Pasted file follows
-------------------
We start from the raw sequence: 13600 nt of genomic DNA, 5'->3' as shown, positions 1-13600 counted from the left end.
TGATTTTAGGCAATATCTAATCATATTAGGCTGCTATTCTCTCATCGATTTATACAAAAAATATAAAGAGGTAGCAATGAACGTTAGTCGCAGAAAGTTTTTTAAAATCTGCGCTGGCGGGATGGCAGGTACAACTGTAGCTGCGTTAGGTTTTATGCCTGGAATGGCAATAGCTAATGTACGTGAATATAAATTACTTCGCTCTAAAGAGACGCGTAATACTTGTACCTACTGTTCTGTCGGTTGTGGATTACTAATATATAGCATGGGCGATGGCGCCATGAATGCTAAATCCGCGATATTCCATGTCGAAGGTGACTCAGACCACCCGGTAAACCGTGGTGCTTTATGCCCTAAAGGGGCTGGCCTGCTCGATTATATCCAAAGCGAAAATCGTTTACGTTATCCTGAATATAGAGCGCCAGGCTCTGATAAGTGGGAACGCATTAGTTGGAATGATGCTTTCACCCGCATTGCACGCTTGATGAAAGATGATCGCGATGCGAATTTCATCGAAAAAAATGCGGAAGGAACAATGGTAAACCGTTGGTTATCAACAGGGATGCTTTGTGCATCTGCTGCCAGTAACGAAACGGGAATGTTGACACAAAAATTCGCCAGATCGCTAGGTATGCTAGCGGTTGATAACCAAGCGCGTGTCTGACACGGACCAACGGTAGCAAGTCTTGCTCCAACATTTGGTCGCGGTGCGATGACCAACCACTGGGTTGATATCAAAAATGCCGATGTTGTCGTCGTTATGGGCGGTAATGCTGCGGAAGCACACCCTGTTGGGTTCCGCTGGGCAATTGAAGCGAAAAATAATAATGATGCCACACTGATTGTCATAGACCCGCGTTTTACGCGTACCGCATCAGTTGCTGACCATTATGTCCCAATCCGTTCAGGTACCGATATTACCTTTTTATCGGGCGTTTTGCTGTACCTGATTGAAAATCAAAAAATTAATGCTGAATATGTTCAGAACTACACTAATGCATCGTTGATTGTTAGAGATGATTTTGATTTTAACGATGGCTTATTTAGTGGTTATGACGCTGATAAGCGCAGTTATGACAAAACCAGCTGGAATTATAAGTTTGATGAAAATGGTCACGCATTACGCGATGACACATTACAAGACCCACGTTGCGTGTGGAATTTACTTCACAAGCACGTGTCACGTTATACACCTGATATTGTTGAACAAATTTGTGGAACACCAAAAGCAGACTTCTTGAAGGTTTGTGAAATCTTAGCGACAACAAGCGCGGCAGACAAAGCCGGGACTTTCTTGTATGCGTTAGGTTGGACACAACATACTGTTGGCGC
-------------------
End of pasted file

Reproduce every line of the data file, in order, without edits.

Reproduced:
We start from the raw sequence: 13600 nt of genomic DNA, 5'->3' as shown, positions 1-13600 counted from the left end.
TGATTTTAGGCAATATCTAATCATATTAGGCTGCTATTCTCTCATCGATTTATACAAAAAATATAAAGAGGTAGCAATGAACGTTAGTCGCAGAAAGTTTTTTAAAATCTGCGCTGGCGGGATGGCAGGTACAACTGTAGCTGCGTTAGGTTTTATGCCTGGAATGGCAATAGCTAATGTACGTGAATATAAATTACTTCGCTCTAAAGAGACGCGTAATACTTGTACCTACTGTTCTGTCGGTTGTGGATTACTAATATATAGCATGGGCGATGGCGCCATGAATGCTAAATCCGCGATATTCCATGTCGAAGGTGACTCAGACCACCCGGTAAACCGTGGTGCTTTATGCCCTAAAGGGGCTGGCCTGCTCGATTATATCCAAAGCGAAAATCGTTTACGTTATCCTGAATATAGAGCGCCAGGCTCTGATAAGTGGGAACGCATTAGTTGGAATGATGCTTTCACCCGCATTGCACGCTTGATGAAAGATGATCGCGATGCGAATTTCATCGAAAAAAATGCGGAAGGAACAATGGTAAACCGTTGGTTATCAACAGGGATGCTTTGTGCATCTGCTGCCAGTAACGAAACGGGAATGTTGACACAAAAATTCGCCAGATCGCTAGGTATGCTAGCGGTTGATAACCAAGCGCGTGTCTGACACGGACCAACGGTAGCAAGTCTTGCTCCAACATTTGGTCGCGGTGCGATGACCAACCACTGGGTTGATATCAAAAATGCCGATGTTGTCGTCGTTATGGGCGGTAATGCTGCGGAAGCACACCCTGTTGGGTTCCGCTGGGCAATTGAAGCGAAAAATAATAATGATGCCACACTGATTGTCATAGACCCGCGTTTTACGCGTACCGCATCAGTTGCTGACCATTATGTCCCAATCCGTTCAGGTACCGATATTACCTTTTTATCGGGCGTTTTGCTGTACCTGATTGAAAATCAAAAAATTAATGCTGAATATGTTCAGAACTACACTAATGCATCGTTGATTGTTAGAGATGATTTTGATTTTAACGATGGCTTATTTAGTGGTTATGACGCTGATAAGCGCAGTTATGACAAAACCAGCTGGAATTATAAGTTTGATGAAAATGGTCACGCATTACGCGATGACACATTACAAGACCCACGTTGCGTGTGGAATTTACTTCACAAGCACGTGTCACGTTATACACCTGATATTGTTGAACAAATTTGTGGAACACCAAAAGCAGACTTCTTGAAGGTTTGTGAAATCTTAGCGACAACAAGCGCGGCAGACAAAGCCGGGACTTTCTTGTATGCGTTAGGTTGGACACAACATACTGTTGGCGC